In the Caribbean Community family of 15 nations, there are two major simmering border rows dating back centuries to the days of British and Spanish colonialism. One involves Venezuela’s claim to almost two thirds of Guyana and large tracts of its sea space where American supermajor ExxonMobil has found more than six billion barrels of light, sweet, crude oil. The other has to do with Guatemala laying claim to half of the territory of Belize so it could easily gain road access to the Caribbean coast through Belize for its imports and exports.
In the past, Guyana has filed papers with The Netherlands-based International Court of Justice (ICJ) to get rid of what authorities deem as Venezuela’s spurious claim to Guyana’s territory. Officials there think the country has such a strong case that the World Court will eventually dismiss the Venezuelan effort and settle the decades-old dispute once and for all.
In Belize’s situation, locals voted in a referendum in the past week to take the case to the ICJ after years of dithering by successive governments. Just over 54 percent of those who bothered to turn out voted Yes to allow judges on the court to decide Belize’s fate. A whooping 46 percent voted No but figures were higher than the 26 percent of those who voted in Guatemala a year ago to allow the ICJ to settle the dispute.
The actions by Guyana, the largest of the regional member states and Belize, the third after Suriname, will help Caribbean leaders to breathe a sigh of relief as neither country has the military firepower or even the human resources to compete with Venezuela and Guatemala. Governments there have both used the border row to whip up strong nationalist sentiments back home, particularly during times of domestic disturbances. The move to the ICJ, officials say, will help sooth nerves and ease tensions although, in Guyana’s case, Venezuela has refused to be a party to the upcoming proceedings.
In the past, Guatemala had years resisted entreaties from all sides to have the case settled by the World Court but it finally agreed to do as the decades drag on a dispute that dates back to a treaty Britain and Guatemala signed way back in 1859 that was supposed to have defined boundary markers.
Guatemala over the decades also accused Britain of not keeping colonial era promises to build a road link through Belize to give it access to the Caribbean coast and walked away leaving nations after independence with simmering quarrels over border lines. That promise was part of a compromise to settle the dispute but it never fructified and left today’s governments to deal with the situation as best as they could.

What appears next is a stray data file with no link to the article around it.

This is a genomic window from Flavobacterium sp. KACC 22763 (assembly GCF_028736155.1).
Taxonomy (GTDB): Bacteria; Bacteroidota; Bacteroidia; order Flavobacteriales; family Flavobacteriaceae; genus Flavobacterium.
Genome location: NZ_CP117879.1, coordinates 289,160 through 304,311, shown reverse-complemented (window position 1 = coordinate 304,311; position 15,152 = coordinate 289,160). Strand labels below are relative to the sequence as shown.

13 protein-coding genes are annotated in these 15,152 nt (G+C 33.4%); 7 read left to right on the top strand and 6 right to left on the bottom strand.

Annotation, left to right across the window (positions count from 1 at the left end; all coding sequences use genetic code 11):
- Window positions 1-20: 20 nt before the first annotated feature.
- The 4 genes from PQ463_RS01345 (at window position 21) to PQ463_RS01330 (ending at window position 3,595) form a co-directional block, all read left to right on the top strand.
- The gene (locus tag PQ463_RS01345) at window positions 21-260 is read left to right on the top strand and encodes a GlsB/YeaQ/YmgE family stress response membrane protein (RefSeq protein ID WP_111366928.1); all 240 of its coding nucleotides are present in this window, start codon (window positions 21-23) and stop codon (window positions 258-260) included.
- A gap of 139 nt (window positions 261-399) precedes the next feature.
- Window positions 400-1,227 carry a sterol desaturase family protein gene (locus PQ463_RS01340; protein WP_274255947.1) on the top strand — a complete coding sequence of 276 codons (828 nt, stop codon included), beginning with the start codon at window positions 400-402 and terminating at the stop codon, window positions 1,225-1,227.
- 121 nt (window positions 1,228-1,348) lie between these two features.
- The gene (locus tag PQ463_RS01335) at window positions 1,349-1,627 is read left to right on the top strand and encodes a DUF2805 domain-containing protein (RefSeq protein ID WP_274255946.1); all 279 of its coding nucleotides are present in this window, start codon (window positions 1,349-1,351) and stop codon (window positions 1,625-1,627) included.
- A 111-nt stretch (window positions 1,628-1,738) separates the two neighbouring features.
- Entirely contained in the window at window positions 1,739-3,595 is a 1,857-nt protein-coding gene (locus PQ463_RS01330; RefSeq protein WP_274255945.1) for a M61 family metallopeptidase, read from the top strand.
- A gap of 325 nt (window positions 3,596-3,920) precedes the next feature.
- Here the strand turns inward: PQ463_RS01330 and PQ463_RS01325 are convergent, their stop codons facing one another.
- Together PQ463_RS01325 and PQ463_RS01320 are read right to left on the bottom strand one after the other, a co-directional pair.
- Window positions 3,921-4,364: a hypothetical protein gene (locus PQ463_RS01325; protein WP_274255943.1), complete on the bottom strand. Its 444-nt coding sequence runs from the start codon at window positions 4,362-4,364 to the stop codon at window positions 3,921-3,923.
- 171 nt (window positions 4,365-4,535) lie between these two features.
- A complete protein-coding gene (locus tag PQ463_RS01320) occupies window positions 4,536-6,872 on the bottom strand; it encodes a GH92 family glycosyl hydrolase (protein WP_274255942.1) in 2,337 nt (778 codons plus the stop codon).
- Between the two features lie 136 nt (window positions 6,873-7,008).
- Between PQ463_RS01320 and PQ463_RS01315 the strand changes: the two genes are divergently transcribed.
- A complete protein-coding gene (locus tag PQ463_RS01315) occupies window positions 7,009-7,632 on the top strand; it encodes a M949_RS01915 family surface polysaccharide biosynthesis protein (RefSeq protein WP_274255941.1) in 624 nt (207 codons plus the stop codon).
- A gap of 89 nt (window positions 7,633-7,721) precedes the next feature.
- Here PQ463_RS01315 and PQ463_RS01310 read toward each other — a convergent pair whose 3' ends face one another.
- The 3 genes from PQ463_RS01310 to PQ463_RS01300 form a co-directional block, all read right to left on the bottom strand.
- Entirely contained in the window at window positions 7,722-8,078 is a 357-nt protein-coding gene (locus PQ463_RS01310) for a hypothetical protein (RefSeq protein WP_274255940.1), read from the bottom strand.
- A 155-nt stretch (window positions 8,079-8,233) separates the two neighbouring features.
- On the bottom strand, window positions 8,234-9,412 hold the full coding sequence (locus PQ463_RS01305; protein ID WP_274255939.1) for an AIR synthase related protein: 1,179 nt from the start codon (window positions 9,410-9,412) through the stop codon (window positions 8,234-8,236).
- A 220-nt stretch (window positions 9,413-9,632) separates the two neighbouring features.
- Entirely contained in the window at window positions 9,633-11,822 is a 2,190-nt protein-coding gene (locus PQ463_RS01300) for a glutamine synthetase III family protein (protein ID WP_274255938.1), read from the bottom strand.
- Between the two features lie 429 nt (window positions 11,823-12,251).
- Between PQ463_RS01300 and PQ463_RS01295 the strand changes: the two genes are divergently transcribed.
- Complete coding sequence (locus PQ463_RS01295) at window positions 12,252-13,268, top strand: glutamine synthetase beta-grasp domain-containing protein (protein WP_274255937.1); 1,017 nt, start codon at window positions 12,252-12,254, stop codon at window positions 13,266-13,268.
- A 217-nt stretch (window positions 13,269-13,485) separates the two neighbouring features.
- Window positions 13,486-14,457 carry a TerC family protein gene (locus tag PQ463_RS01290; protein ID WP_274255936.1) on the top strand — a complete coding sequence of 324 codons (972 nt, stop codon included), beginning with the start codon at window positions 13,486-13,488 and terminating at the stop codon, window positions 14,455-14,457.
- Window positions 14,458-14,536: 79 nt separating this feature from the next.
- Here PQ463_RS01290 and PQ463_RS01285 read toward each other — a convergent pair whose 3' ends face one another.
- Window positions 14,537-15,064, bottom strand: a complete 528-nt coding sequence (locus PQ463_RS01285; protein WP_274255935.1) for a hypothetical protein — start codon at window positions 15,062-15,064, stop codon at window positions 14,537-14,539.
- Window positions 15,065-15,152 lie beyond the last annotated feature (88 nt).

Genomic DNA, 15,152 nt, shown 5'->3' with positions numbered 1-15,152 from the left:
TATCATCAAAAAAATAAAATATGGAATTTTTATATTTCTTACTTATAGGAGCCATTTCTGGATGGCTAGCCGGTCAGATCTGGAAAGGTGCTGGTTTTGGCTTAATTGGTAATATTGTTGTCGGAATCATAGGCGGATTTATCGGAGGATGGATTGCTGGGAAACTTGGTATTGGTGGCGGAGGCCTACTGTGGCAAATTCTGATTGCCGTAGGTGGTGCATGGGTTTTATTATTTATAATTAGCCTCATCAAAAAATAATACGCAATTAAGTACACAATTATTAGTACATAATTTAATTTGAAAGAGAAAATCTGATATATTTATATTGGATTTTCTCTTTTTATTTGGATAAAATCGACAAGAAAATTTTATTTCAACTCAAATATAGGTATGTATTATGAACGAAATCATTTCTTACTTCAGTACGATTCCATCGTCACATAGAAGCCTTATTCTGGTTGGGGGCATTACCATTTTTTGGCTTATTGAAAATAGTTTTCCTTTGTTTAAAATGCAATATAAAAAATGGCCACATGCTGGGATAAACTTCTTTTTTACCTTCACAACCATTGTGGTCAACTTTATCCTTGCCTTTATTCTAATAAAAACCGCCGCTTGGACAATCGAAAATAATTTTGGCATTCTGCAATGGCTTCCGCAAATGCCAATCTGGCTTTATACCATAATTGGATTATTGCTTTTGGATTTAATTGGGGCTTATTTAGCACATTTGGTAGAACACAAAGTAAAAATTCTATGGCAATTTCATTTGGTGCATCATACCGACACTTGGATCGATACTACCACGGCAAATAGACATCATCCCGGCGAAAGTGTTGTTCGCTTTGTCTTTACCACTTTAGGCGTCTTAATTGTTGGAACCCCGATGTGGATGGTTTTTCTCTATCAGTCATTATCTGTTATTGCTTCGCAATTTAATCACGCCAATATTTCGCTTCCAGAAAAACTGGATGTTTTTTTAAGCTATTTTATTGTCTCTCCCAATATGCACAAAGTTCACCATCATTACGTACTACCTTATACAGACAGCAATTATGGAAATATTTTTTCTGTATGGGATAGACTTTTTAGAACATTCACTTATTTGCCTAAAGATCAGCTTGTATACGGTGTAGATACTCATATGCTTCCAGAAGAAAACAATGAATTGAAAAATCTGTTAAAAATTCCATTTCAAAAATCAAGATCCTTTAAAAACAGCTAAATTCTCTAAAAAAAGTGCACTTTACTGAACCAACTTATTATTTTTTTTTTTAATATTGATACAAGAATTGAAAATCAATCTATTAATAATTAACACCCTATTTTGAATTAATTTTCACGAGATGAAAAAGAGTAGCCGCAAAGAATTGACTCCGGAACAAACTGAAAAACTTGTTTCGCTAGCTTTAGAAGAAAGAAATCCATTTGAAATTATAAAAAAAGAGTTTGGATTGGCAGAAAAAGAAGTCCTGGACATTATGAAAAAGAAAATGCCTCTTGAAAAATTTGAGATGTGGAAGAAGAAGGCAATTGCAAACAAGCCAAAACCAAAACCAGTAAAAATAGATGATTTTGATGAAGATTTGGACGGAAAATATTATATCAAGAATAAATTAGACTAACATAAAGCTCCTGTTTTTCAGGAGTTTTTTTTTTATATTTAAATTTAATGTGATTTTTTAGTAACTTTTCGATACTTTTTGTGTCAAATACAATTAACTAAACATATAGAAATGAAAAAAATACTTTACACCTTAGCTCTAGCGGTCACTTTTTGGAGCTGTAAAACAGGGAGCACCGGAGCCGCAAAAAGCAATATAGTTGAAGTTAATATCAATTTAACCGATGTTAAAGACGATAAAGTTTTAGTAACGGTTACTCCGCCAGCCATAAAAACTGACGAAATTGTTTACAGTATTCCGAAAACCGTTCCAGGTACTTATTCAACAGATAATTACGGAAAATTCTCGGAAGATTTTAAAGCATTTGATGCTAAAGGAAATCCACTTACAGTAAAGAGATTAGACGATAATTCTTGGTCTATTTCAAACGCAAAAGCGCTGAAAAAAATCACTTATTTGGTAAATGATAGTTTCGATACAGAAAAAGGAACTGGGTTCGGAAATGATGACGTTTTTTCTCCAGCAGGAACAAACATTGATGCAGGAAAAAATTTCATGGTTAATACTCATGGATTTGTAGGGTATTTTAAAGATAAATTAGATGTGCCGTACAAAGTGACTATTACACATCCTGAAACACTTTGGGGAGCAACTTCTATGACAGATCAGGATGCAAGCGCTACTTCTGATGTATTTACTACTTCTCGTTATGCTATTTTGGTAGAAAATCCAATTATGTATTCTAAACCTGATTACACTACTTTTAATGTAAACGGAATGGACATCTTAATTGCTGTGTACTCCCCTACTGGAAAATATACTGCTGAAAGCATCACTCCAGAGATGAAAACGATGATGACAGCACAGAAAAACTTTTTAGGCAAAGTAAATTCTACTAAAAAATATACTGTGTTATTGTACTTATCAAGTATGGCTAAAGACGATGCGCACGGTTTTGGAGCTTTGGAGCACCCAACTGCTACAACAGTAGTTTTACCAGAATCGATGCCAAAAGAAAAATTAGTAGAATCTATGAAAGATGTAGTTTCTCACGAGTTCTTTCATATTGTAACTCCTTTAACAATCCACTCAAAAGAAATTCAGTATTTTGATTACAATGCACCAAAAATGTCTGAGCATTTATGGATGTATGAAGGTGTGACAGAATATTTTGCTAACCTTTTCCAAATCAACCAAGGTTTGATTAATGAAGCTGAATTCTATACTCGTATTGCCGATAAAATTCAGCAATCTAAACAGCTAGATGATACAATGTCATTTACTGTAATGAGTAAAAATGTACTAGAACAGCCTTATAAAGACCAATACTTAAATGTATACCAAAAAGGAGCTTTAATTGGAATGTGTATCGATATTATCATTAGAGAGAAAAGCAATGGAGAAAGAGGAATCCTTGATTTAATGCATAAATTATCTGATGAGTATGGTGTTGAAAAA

After the vote, Belize Prime Minister, Dean Barrow said that authorities will now move with haste to prepare the case and file it with the court as this might well be a once in a lifetime chance to seal it once and for all.
He also said that “Belizeans moved in a united manner and this is the attitude they should keep towards this issue of national interest. I want no slip ups” in the preparation of the case for the ICJ, he told reporters after the vote.
The referendum was initially scheduled for April 10 but had to be postponed because of court challenges related to the process.
Officials say the process could take up to five years.
Western nations, Britain among them, welcomed the approval of the referendum suggesting that Belize could have a brighter future if the weight of Guatemala’s claim and the constant bickering over border lines and access to the Atlantic is sorted out.
The American Embassy, for example, noted in a statement that “by referring the matter to the International Court of Justice, the country has chosen to move forward in the peaceful, final resolution of this dispute. That resolution will be good for the people of Belize, the people of Guatemala, the people of Central America, and ultimately the people of our entire hemisphere. It will open the way to increased trade, travel, and better cooperation on everything from fighting drug-trafficking to social development to preserving the environment.” Britain said it “believes that legal certainty between both countries will boost peace, investment and social development for today’s and future generations to come.”
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